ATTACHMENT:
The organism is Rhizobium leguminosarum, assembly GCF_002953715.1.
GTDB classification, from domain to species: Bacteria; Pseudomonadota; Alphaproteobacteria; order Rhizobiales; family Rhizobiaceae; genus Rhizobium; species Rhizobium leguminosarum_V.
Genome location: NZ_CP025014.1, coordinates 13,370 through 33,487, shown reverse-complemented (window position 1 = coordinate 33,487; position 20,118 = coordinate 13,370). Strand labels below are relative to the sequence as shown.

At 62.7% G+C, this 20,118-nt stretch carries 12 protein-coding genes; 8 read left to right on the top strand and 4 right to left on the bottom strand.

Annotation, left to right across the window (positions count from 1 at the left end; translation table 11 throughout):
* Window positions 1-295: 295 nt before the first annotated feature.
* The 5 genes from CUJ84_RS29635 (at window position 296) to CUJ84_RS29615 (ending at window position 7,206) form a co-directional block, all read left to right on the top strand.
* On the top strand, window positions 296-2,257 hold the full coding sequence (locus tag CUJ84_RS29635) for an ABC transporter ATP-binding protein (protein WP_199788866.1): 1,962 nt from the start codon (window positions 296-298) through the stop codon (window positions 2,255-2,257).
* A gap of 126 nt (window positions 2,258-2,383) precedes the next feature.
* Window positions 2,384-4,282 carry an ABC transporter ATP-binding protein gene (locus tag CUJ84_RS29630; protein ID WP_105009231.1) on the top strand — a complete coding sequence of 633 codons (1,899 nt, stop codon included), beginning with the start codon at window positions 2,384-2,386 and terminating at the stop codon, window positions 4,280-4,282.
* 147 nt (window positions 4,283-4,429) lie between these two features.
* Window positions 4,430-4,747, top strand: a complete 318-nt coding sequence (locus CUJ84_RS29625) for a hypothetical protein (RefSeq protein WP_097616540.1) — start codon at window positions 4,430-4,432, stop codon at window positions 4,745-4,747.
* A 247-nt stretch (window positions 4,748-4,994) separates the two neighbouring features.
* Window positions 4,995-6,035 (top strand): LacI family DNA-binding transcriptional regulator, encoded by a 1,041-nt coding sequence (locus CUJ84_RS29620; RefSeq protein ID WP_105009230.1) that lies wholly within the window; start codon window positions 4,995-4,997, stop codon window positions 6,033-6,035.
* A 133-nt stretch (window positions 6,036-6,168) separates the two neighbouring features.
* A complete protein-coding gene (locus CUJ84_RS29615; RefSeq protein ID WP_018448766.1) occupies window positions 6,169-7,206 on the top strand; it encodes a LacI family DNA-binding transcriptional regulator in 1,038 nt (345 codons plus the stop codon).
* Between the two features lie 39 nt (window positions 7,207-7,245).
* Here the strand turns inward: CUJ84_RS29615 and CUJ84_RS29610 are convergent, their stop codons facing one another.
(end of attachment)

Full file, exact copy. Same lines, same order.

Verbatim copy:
The organism is Rhizobium leguminosarum, assembly GCF_002953715.1.
GTDB classification, from domain to species: Bacteria; Pseudomonadota; Alphaproteobacteria; order Rhizobiales; family Rhizobiaceae; genus Rhizobium; species Rhizobium leguminosarum_V.
Genome location: NZ_CP025014.1, coordinates 13,370 through 33,487, shown reverse-complemented (window position 1 = coordinate 33,487; position 20,118 = coordinate 13,370). Strand labels below are relative to the sequence as shown.

At 62.7% G+C, this 20,118-nt stretch carries 12 protein-coding genes; 8 read left to right on the top strand and 4 right to left on the bottom strand.

Annotation, left to right across the window (positions count from 1 at the left end; translation table 11 throughout):
* Window positions 1-295: 295 nt before the first annotated feature.
* The 5 genes from CUJ84_RS29635 (at window position 296) to CUJ84_RS29615 (ending at window position 7,206) form a co-directional block, all read left to right on the top strand.
* On the top strand, window positions 296-2,257 hold the full coding sequence (locus tag CUJ84_RS29635) for an ABC transporter ATP-binding protein (protein WP_199788866.1): 1,962 nt from the start codon (window positions 296-298) through the stop codon (window positions 2,255-2,257).
* A gap of 126 nt (window positions 2,258-2,383) precedes the next feature.
* Window positions 2,384-4,282 carry an ABC transporter ATP-binding protein gene (locus tag CUJ84_RS29630; protein ID WP_105009231.1) on the top strand — a complete coding sequence of 633 codons (1,899 nt, stop codon included), beginning with the start codon at window positions 2,384-2,386 and terminating at the stop codon, window positions 4,280-4,282.
* 147 nt (window positions 4,283-4,429) lie between these two features.
* Window positions 4,430-4,747, top strand: a complete 318-nt coding sequence (locus CUJ84_RS29625) for a hypothetical protein (RefSeq protein WP_097616540.1) — start codon at window positions 4,430-4,432, stop codon at window positions 4,745-4,747.
* A 247-nt stretch (window positions 4,748-4,994) separates the two neighbouring features.
* Window positions 4,995-6,035 (top strand): LacI family DNA-binding transcriptional regulator, encoded by a 1,041-nt coding sequence (locus CUJ84_RS29620; RefSeq protein ID WP_105009230.1) that lies wholly within the window; start codon window positions 4,995-4,997, stop codon window positions 6,033-6,035.
* A 133-nt stretch (window positions 6,036-6,168) separates the two neighbouring features.
* A complete protein-coding gene (locus CUJ84_RS29615; RefSeq protein ID WP_018448766.1) occupies window positions 6,169-7,206 on the top strand; it encodes a LacI family DNA-binding transcriptional regulator in 1,038 nt (345 codons plus the stop codon).
* Between the two features lie 39 nt (window positions 7,207-7,245).
* Here the strand turns inward: CUJ84_RS29615 and CUJ84_RS29610 are convergent, their stop codons facing one another.